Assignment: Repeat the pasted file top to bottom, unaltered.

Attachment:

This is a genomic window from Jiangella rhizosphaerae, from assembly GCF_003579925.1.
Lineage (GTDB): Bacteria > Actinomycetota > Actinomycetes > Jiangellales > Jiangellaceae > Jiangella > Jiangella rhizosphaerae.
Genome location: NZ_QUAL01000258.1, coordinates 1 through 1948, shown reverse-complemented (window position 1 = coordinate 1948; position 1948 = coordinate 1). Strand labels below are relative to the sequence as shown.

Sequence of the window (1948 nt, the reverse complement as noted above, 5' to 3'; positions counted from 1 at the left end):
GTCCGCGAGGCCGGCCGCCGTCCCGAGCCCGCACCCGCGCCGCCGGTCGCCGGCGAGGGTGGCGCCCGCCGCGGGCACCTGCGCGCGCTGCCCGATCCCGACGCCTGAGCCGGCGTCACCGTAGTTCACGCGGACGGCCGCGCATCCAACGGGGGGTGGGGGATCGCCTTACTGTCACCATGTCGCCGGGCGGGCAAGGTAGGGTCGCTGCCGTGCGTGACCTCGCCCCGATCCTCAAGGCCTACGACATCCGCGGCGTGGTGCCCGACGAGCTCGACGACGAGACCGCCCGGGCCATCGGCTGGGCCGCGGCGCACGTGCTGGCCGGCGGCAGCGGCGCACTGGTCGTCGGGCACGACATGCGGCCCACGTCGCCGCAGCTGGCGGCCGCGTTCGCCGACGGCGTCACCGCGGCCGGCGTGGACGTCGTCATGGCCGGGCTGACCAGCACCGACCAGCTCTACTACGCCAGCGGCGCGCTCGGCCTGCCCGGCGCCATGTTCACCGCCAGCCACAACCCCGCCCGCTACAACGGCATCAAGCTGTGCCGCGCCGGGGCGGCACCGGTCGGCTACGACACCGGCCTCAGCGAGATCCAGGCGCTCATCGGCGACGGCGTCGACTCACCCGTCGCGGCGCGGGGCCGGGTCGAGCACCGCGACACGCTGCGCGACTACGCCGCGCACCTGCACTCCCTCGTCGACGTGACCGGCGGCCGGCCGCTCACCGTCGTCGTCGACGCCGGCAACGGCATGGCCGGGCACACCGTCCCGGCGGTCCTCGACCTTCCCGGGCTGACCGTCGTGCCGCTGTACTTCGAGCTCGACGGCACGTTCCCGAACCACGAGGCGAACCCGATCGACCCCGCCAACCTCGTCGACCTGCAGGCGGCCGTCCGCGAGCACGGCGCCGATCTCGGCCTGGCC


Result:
This is a genomic window from Jiangella rhizosphaerae, from assembly GCF_003579925.1.
Lineage (GTDB): Bacteria > Actinomycetota > Actinomycetes > Jiangellales > Jiangellaceae > Jiangella > Jiangella rhizosphaerae.
Genome location: NZ_QUAL01000258.1, coordinates 1 through 1948, shown reverse-complemented (window position 1 = coordinate 1948; position 1948 = coordinate 1). Strand labels below are relative to the sequence as shown.

Sequence of the window (1948 nt, the reverse complement as noted above, 5' to 3'; positions counted from 1 at the left end):
GTCCGCGAGGCCGGCCGCCGTCCCGAGCCCGCACCCGCGCCGCCGGTCGCCGGCGAGGGTGGCGCCCGCCGCGGGCACCTGCGCGCGCTGCCCGATCCCGACGCCTGAGCCGGCGTCACCGTAGTTCACGCGGACGGCCGCGCATCCAACGGGGGGTGGGGGATCGCCTTACTGTCACCATGTCGCCGGGCGGGCAAGGTAGGGTCGCTGCCGTGCGTGACCTCGCCCCGATCCTCAAGGCCTACGACATCCGCGGCGTGGTGCCCGACGAGCTCGACGACGAGACCGCCCGGGCCATCGGCTGGGCCGCGGCGCACGTGCTGGCCGGCGGCAGCGGCGCACTGGTCGTCGGGCACGACATGCGGCCCACGTCGCCGCAGCTGGCGGCCGCGTTCGCCGACGGCGTCACCGCGGCCGGCGTGGACGTCGTCATGGCCGGGCTGACCAGCACCGACCAGCTCTACTACGCCAGCGGCGCGCTCGGCCTGCCCGGCGCCATGTTCACCGCCAGCCACAACCCCGCCCGCTACAACGGCATCAAGCTGTGCCGCGCCGGGGCGGCACCGGTCGGCTACGACACCGGCCTCAGCGAGATCCAGGCGCTCATCGGCGACGGCGTCGACTCACCCGTCGCGGCGCGGGGCCGGGTCGAGCACCGCGACACGCTGCGCGACTACGCCGCGCACCTGCACTCCCTCGTCGACGTGACCGGCGGCCGGCCGCTCACCGTCGTCGTCGACGCCGGCAACGGCATGGCCGGGCACACCGTCCCGGCGGTCCTCGACCTTCCCGGGCTGACCGTCGTGCCGCTGTACTTCGAGCTCGACGGCACGTTCCCGAACCACGAGGCGAACCCGATCGACCCCGCCAACCTCGTCGACCTGCAGGCGGCCGTCCGCGAGCACGGCGCCGATCTCGGCCTGGCC